We are told that when we find this treasure, it will transform the desires of our hearts, enabling us to release our clinging attachment to our small earthly desires and joyfully align our will to the desires of God. And in these stories there is an abundance of joy- joy in the acquisition of a priceless treasure, joy in the beauty of an exquisite pearl, joy in the ridiculous abundance of a net which indiscriminately has gathered fish of all kinds.
Of course, not all of the images of this parable are joyful. We also hear words about judgement similar to that found in last week’s parable of the weeds and the wheat, and a return to that favourite Matthean expression “where there will be weeping and gnashing of teeth.” This is what, we are told, will await those who do not hear or see or accept the gift of God’s kingdom. This little morsel is extremely tempting in those moments when we would like to fancy ourselves as the righteous and those ones over there, whoever they may be, as the condemned. Once again we need to be reminded that the separation of evil from good is not our task- here it is the role of the angels. But I think we also need to remember that the trajectory of all of these parables is the abundance of goodness and the movement towards gathering everyone in. It is those who separate themselves from this abundance, those who set themselves up to judge and condemn, who are in danger of the sort of hell found in the severing of connection and the absence of God.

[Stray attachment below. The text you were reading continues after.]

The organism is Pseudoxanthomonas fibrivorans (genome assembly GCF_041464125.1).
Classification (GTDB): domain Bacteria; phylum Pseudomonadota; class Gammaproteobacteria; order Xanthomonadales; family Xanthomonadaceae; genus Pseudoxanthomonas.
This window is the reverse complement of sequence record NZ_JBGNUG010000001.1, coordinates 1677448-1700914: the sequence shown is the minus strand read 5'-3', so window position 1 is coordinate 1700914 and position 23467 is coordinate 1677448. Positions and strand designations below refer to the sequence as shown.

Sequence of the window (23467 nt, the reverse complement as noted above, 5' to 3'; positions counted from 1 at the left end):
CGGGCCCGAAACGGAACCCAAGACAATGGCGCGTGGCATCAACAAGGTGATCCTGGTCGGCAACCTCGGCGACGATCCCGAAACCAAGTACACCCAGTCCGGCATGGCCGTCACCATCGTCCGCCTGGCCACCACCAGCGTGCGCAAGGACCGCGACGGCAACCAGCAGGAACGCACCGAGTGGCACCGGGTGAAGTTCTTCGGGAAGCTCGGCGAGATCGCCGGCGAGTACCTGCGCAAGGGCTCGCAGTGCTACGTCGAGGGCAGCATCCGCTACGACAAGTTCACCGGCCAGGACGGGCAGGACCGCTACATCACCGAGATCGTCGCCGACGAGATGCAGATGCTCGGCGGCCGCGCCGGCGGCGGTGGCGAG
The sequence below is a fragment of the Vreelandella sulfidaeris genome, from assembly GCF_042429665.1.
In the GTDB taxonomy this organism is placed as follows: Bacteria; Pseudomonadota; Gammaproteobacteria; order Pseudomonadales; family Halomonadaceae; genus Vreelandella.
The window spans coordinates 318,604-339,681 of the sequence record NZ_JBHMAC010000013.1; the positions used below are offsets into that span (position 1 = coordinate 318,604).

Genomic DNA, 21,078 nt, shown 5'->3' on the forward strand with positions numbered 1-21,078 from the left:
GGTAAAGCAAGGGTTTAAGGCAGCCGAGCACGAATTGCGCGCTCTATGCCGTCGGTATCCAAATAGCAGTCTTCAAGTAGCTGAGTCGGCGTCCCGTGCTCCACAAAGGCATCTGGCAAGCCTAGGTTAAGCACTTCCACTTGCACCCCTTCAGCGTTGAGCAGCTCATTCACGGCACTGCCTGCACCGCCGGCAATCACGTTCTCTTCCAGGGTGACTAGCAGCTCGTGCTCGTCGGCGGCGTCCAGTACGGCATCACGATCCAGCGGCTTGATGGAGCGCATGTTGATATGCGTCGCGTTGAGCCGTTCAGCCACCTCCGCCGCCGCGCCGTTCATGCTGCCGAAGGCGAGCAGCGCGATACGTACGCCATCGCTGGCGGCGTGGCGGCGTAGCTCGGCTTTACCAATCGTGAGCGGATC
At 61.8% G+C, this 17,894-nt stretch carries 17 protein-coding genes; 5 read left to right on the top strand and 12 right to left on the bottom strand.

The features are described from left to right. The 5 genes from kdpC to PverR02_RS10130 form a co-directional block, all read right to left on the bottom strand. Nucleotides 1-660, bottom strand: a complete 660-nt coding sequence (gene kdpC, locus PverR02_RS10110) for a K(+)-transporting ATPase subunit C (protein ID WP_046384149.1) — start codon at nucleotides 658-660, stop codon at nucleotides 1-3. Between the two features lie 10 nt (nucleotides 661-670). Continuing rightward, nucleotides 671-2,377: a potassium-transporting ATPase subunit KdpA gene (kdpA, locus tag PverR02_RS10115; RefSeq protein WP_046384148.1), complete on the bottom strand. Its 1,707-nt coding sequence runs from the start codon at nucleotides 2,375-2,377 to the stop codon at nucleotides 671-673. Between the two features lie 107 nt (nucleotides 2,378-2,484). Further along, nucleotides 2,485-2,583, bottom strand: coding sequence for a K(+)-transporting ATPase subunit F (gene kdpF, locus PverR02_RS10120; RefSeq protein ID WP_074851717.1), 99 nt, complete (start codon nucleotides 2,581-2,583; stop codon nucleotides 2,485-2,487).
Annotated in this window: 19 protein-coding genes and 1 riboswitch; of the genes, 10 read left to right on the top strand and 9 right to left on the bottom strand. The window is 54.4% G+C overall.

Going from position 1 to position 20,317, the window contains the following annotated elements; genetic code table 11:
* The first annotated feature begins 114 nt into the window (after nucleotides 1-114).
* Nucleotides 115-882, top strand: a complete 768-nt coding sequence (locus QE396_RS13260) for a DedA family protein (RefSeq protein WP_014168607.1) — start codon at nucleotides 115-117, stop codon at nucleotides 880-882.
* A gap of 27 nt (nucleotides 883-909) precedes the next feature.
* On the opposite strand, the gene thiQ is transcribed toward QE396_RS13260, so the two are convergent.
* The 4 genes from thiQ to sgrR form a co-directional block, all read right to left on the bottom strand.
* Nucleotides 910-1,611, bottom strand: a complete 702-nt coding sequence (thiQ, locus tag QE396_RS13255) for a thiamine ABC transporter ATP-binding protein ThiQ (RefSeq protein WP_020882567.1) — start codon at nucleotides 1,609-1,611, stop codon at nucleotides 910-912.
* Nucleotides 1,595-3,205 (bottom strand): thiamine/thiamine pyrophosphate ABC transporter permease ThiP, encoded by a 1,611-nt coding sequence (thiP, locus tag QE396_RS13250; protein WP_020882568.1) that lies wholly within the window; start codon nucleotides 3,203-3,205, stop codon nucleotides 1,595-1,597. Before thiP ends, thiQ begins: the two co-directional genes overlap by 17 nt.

You cannot play God and surrender to God at the same time.
Here is where our human understanding fails us. We look at the intractable conflicts and human heartache in the world and struggle to imagine a future that does not involve us cutting loose those whose agendas seem to hold us back, or creating a future, whether that be for the world or for the Church, where we are not in some way separating ourselves from others. But perhaps we are just all like that man with a cellar in his house full of fine vintage wine, who declares that it can’t be that good, despite never having sampled it. G.K Chesterton once said that “the Christian ideal has not been tried and found wanting. It has been found difficult; and left untried.”
Perhaps we all underestimate the power of forgiveness to create a world where human desires are transformed and aligned with the unbounded grace of a God who longs to gather everyone in. A kingdom where there are no more divisions between enemies and friends, worthy and unworthy, clean and unclean; no death, but only more life. We have only our experience on this earth after all, and maybe we cannot fathom the mystery of a God who invites us into a place where there is no separation.
For I am convinced that neither death, nor life, nor angels, nor rulers, nor things present, nor things to come, nor powers, nor height, nor depth, nor anything else in all creation, will be able to separate us from the love of God in Christ Jesus our Lord. (Romans 8:38)
These are words which are often spoken at funerals and to comfort those who are dying. But they are also words which can help us find the treasure that is hidden in the field, or the richness of life teeming just beneath the surface in the here and now. In Christ we are forgiven, and we can be like a rich gift of fine wine for others in need of that same outpouring of grace. To believe in the power of love and the transformative hope of forgiveness is to leave cynicism behind and imagine the world brand new each day. To live in this way is worth seeking with all our heart and giving all we have, knowing that where we find our goodness, there also will be fullness of joy.
1 Meister Eckhart, Sermon 10 in Bernard McGinn, ed. Meister Eckhart: Teacher and Preacher (New York City, NY: Paulist Press, 1986), 262
Barbara Brown Taylor, The Seeds of Heaven: Sermons on the Gospel of Matthew (Louisville, KY: 2 Westminster John Knox Press, 2004), 42.